Second, the Court notes that Daiichi labeled DTX 61 "Confidential Under Protective Order." Although it is not determinative, the demarcation supports the notion that it was Daiichi's "good faith opinion" that document contained a "trade secret or confidential and proprietary information." (Order at ¶ 1.) The act of labeling the document was adoptive in the same sense as a signature; it tends to show ownership.

  Third, DTX 61 provides the names of the research team and lead researcher. Apotex provided evidence that Professor Kiichi Sato, one inventor of the '741 patent, was hired by Daiichi to take part in or expand on the research described in DTX 61, thereby linking the study in DTX 61 to Daiichi. It also further supports the conclusion that the research was commissioned by Daiichi, and making it a party admission. (Defendants' Reply Br. at 1, Ex. B, C; Sato Dep. Tr. at 89:9-90:25.)

  Fourth, DTX 61 was provided as a response to Defendants' request for documents. As previously stated, this does not render the document admissible, however, by acquiescing to Apotex's demand it shows Plaintiffs' belief that the document did in fact "relate to the research, development and manufacture of Daiichi's Ofloxacin Otic Solution." (Katz Dec., Ex. C.) see e.g., Nestle, Inc. v. Chester's Market, Inc., 571 F.Supp. 763, 775 n. 9 (D.Conn. 1983) rev'd on other grounds, 756 F.2d 280 (2d Cir. 1985) (finding internal memorandum produced during discovery, the authenticity of which had not been challenged, were admissible as admissions). In combination with the above circumstantial evidence, this also supports a conclusion that Daiichi adopted the contents of DTX 61 as its own.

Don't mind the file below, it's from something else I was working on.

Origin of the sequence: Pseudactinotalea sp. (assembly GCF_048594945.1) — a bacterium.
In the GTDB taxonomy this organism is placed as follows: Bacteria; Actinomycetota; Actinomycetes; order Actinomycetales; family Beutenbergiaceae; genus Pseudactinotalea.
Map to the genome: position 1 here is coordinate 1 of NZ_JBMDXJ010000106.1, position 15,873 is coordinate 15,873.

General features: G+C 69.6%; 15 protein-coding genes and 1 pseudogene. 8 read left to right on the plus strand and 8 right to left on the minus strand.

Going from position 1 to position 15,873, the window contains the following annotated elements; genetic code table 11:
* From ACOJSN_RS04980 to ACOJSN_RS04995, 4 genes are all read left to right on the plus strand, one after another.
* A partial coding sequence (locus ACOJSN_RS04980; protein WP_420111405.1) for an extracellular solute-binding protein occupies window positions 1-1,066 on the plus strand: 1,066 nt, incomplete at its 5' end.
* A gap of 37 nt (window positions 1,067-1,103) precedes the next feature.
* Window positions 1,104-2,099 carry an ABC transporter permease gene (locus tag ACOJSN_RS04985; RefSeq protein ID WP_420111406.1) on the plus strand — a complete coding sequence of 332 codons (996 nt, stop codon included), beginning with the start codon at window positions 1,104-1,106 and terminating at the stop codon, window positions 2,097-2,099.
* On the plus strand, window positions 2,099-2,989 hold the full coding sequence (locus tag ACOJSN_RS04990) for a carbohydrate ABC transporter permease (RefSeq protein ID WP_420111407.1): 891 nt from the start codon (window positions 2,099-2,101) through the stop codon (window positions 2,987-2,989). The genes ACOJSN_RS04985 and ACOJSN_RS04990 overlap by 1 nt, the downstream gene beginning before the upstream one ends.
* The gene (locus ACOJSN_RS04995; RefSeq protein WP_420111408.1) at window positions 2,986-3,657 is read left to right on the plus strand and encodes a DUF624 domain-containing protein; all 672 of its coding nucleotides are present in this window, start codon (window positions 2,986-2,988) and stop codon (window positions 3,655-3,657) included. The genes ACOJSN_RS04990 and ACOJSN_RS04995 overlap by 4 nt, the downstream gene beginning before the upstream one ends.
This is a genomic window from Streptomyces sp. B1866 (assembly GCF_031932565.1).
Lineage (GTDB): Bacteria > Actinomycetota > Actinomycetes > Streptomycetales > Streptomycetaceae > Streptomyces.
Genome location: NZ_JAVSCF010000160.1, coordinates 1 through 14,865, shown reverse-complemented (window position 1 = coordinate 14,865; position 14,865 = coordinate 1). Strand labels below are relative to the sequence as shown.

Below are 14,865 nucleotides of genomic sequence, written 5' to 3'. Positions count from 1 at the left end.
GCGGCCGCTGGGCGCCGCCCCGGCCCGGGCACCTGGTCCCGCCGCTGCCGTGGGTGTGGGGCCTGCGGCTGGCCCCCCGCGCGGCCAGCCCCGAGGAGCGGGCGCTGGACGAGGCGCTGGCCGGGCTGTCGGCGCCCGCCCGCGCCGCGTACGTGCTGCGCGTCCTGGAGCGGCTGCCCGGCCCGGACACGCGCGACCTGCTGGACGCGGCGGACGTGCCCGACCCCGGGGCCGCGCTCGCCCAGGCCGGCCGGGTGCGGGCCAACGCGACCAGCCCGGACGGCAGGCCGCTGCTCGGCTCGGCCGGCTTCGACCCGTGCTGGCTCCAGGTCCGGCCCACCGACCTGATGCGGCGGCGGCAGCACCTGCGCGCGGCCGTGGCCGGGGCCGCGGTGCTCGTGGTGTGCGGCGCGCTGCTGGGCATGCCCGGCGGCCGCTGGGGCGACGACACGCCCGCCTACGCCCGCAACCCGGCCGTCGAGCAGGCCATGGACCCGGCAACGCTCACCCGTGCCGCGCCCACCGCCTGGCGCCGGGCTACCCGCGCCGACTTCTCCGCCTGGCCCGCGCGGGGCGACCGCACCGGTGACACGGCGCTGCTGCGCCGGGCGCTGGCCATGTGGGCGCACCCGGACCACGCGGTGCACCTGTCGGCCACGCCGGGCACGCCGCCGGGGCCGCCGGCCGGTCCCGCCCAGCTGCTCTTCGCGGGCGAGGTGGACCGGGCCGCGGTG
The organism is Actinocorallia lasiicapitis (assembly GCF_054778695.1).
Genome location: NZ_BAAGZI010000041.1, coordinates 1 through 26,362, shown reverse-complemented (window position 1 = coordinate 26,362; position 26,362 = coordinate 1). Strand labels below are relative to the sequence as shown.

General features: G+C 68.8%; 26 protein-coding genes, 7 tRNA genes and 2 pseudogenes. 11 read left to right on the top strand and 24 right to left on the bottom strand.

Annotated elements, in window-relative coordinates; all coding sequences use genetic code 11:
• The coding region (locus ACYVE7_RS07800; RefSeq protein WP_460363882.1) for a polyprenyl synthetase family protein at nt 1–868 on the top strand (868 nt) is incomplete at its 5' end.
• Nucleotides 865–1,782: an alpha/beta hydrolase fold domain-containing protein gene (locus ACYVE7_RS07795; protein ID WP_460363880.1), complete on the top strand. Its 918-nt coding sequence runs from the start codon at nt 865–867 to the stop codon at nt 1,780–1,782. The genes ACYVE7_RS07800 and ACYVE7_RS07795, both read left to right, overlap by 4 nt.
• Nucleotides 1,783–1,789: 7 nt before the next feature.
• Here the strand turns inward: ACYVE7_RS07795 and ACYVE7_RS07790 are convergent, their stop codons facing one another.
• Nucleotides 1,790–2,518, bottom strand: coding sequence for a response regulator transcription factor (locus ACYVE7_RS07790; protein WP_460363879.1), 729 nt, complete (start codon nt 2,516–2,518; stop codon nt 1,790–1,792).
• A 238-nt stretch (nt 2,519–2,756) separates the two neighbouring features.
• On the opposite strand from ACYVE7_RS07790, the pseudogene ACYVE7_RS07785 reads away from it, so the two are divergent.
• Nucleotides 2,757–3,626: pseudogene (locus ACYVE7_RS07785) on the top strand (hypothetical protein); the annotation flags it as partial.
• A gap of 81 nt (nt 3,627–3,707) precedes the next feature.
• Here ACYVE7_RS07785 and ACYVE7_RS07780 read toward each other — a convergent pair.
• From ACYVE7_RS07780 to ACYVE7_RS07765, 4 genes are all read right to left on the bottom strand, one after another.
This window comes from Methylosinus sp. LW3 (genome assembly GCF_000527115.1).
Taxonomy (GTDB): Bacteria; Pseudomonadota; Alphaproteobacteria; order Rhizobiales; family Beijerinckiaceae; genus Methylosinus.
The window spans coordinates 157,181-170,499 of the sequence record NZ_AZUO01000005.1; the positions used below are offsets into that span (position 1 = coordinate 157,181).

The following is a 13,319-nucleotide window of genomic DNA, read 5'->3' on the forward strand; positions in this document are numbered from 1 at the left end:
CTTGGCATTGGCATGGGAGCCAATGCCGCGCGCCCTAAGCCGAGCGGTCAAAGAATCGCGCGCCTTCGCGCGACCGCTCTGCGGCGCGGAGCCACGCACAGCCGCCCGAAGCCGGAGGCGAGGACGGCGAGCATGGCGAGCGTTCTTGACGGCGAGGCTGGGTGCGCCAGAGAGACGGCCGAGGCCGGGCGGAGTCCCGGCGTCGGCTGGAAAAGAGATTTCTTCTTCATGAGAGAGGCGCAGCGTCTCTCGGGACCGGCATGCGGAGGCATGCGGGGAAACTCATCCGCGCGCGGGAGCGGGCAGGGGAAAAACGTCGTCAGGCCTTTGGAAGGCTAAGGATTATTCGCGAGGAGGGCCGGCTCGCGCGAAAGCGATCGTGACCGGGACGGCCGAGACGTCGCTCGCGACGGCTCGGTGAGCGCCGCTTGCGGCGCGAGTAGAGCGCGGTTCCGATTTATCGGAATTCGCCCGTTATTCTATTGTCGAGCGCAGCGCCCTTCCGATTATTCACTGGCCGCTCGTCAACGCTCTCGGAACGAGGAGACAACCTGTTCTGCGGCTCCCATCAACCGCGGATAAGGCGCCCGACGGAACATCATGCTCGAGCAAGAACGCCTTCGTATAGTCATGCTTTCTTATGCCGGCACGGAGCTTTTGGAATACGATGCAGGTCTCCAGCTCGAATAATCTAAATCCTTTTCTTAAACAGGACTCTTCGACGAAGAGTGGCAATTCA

III. Conclusion

  For the foregoing reasons, Apotex's motion is granted. DTX 61 is admitted into evidence as an admission by a party-opponent pursuant to Rule 801(d)(2). The Court, therefore, need not consider whether DTX 61 is admissible under the business records exception of Rule 803(6).

  So Ordered.